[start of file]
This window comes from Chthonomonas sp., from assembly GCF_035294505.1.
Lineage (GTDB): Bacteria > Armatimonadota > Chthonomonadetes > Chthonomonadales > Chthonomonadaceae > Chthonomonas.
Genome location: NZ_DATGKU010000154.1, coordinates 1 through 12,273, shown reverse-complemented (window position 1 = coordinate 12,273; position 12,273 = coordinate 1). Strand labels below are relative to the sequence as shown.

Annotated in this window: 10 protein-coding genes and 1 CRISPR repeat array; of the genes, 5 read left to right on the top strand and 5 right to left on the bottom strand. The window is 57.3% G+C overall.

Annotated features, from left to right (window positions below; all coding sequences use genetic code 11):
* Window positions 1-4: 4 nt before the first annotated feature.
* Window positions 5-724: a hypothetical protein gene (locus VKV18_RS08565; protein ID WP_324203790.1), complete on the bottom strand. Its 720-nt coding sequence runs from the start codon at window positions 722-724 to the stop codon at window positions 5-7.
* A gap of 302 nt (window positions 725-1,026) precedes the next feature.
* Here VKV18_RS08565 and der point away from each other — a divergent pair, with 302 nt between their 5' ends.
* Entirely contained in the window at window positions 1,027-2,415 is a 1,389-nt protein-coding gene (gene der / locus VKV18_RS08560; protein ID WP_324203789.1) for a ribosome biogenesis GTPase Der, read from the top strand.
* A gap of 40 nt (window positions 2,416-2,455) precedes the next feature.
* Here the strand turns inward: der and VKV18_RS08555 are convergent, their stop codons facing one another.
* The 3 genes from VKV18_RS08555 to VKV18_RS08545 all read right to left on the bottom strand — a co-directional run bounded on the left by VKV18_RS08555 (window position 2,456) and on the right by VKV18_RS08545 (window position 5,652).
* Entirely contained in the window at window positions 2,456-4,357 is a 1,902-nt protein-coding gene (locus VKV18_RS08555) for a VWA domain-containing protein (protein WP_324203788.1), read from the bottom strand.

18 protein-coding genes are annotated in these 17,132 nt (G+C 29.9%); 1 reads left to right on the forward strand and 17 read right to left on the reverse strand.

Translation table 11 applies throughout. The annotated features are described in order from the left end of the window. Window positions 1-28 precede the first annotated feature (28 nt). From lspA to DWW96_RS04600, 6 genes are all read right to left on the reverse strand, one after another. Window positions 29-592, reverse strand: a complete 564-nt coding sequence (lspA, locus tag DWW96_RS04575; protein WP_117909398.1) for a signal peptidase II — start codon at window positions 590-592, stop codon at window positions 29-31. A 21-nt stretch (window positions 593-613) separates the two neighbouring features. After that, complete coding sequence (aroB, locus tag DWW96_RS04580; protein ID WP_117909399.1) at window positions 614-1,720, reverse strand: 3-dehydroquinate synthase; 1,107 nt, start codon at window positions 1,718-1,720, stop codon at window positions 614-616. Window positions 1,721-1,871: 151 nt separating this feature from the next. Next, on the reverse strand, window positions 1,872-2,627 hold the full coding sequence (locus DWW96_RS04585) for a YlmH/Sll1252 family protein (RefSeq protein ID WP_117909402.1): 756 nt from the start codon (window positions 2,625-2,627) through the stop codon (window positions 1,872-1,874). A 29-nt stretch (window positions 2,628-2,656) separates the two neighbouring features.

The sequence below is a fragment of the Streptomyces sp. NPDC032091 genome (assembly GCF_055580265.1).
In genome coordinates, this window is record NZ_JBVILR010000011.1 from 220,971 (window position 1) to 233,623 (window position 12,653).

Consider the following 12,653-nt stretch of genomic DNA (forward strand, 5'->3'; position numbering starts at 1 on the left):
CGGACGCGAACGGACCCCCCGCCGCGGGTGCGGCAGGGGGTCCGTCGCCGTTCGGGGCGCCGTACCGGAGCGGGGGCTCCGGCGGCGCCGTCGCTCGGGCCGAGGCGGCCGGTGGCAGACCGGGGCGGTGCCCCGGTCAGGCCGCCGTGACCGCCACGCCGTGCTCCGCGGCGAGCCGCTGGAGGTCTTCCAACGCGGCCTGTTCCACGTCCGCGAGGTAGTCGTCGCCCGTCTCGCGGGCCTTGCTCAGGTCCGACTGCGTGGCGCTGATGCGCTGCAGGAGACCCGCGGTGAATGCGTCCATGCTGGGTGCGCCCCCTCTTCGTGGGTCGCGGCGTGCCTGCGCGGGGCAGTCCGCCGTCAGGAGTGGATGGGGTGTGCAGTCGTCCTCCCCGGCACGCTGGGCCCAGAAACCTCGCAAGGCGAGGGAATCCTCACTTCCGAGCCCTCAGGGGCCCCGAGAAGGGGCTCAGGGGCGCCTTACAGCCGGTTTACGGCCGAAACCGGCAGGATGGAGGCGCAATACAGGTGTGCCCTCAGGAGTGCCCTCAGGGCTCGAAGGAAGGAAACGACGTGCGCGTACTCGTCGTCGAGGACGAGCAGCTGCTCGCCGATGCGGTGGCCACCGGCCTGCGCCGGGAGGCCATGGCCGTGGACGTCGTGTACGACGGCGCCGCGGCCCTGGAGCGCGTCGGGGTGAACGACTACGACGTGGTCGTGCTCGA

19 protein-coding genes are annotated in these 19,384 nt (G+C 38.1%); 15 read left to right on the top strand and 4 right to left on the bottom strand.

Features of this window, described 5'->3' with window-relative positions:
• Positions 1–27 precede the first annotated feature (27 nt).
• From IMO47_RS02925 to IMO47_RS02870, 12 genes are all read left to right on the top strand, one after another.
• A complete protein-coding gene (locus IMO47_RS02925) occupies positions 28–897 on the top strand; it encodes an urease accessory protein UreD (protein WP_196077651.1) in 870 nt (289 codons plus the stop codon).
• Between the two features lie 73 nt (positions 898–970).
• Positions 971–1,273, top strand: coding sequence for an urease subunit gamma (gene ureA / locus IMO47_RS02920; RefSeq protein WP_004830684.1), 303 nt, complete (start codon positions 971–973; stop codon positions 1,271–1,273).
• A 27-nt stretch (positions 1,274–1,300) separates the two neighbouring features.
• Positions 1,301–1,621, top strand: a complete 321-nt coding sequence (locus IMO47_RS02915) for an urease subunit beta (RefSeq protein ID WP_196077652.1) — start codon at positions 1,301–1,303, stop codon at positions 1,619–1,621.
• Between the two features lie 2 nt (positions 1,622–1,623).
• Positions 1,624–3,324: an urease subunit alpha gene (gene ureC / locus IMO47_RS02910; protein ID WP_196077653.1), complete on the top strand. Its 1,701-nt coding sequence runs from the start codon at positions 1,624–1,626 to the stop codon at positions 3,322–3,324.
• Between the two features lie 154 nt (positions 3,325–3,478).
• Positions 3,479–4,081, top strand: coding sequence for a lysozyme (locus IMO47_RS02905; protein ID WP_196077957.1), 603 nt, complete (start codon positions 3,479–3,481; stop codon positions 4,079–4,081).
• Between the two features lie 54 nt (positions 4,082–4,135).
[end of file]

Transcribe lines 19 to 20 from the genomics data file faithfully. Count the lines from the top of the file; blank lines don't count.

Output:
Consider the following 12,653-nt stretch of genomic DNA (forward strand, 5'->3'; position numbering starts at 1 on the left):
CGGACGCGAACGGACCCCCCGCCGCGGGTGCGGCAGGGGGTCCGTCGCCGTTCGGGGCGCCGTACCGGAGCGGGGGCTCCGGCGGCGCCGTCGCTCGGGCCGAGGCGGCCGGTGGCAGACCGGGGCGGTGCCCCGGTCAGGCCGCCGTGACCGCCACGCCGTGCTCCGCGGCGAGCCGCTGGAGGTCTTCCAACGCGGCCTGTTCCACGTCCGCGAGGTAGTCGTCGCCCGTCTCGCGGGCCTTGCTCAGGTCCGACTGCGTGGCGCTGATGCGCTGCAGGAGACCCGCGGTGAATGCGTCCATGCTGGGTGCGCCCCCTCTTCGTGGGTCGCGGCGTGCCTGCGCGGGGCAGTCCGCCGTCAGGAGTGGATGGGGTGTGCAGTCGTCCTCCCCGGCACGCTGGGCCCAGAAACCTCGCAAGGCGAGGGAATCCTCACTTCCGAGCCCTCAGGGGCCCCGAGAAGGGGCTCAGGGGCGCCTTACAGCCGGTTTACGGCCGAAACCGGCAGGATGGAGGCGCAATACAGGTGTGCCCTCAGGAGTGCCCTCAGGGCTCGAAGGAAGGAAACGACGTGCGCGTACTCGTCGTCGAGGACGAGCAGCTGCTCGCCGATGCGGTGGCCACCGGCCTGCGCCGGGAGGCCATGGCCGTGGACGTCGTGTACGACGGCGCCGCGGCCCTGGAGCGCGTCGGGGTGAACGACTACGACGTGGTCGTGCTCGA